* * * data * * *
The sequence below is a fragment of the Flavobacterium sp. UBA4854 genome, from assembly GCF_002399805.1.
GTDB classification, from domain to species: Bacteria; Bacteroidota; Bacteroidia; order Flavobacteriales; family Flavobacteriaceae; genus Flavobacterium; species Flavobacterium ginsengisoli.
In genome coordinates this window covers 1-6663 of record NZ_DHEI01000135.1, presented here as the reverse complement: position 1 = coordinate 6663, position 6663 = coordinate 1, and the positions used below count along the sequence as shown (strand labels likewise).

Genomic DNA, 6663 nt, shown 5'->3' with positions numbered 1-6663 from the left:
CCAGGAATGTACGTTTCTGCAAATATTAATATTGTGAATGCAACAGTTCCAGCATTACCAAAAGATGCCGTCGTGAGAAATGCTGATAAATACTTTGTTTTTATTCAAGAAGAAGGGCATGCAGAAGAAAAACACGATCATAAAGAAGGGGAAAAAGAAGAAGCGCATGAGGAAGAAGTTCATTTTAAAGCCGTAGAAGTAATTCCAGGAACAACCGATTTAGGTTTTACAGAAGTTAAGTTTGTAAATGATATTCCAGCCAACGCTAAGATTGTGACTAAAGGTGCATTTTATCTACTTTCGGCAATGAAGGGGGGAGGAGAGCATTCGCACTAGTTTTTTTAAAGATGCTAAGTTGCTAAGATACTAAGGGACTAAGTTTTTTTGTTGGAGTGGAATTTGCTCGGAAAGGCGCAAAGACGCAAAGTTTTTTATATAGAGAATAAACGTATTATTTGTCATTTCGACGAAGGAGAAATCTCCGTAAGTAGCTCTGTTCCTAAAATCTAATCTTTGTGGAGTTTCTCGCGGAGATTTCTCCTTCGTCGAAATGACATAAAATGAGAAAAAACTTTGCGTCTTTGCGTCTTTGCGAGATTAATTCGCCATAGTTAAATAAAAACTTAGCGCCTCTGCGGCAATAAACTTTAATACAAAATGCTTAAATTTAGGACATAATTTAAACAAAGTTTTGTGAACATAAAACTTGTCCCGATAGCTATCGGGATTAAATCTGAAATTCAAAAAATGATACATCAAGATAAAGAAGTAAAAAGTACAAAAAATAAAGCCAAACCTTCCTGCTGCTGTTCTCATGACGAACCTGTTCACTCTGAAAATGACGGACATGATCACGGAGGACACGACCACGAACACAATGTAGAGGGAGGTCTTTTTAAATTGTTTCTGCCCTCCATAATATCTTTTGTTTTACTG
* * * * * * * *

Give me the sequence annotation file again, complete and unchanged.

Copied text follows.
The sequence below is a fragment of the Flavobacterium sp. UBA4854 genome, from assembly GCF_002399805.1.
GTDB classification, from domain to species: Bacteria; Bacteroidota; Bacteroidia; order Flavobacteriales; family Flavobacteriaceae; genus Flavobacterium; species Flavobacterium ginsengisoli.
In genome coordinates this window covers 1-6663 of record NZ_DHEI01000135.1, presented here as the reverse complement: position 1 = coordinate 6663, position 6663 = coordinate 1, and the positions used below count along the sequence as shown (strand labels likewise).

Genomic DNA, 6663 nt, shown 5'->3' with positions numbered 1-6663 from the left:
CCAGGAATGTACGTTTCTGCAAATATTAATATTGTGAATGCAACAGTTCCAGCATTACCAAAAGATGCCGTCGTGAGAAATGCTGATAAATACTTTGTTTTTATTCAAGAAGAAGGGCATGCAGAAGAAAAACACGATCATAAAGAAGGGGAAAAAGAAGAAGCGCATGAGGAAGAAGTTCATTTTAAAGCCGTAGAAGTAATTCCAGGAACAACCGATTTAGGTTTTACAGAAGTTAAGTTTGTAAATGATATTCCAGCCAACGCTAAGATTGTGACTAAAGGTGCATTTTATCTACTTTCGGCAATGAAGGGGGGAGGAGAGCATTCGCACTAGTTTTTTTAAAGATGCTAAGTTGCTAAGATACTAAGGGACTAAGTTTTTTTGTTGGAGTGGAATTTGCTCGGAAAGGCGCAAAGACGCAAAGTTTTTTATATAGAGAATAAACGTATTATTTGTCATTTCGACGAAGGAGAAATCTCCGTAAGTAGCTCTGTTCCTAAAATCTAATCTTTGTGGAGTTTCTCGCGGAGATTTCTCCTTCGTCGAAATGACATAAAATGAGAAAAAACTTTGCGTCTTTGCGTCTTTGCGAGATTAATTCGCCATAGTTAAATAAAAACTTAGCGCCTCTGCGGCAATAAACTTTAATACAAAATGCTTAAATTTAGGACATAATTTAAACAAAGTTTTGTGAACATAAAACTTGTCCCGATAGCTATCGGGATTAAATCTGAAATTCAAAAAATGATACATCAAGATAAAGAAGTAAAAAGTACAAAAAATAAAGCCAAACCTTCCTGCTGCTGTTCTCATGACGAACCTGTTCACTCTGAAAATGACGGACATGATCACGGAGGACACGACCACGAACACAATGTAGAGGGAGGTCTTTTTAAATTGTTTCTGCCCTCCATAATATCTTTTGTTTTACTG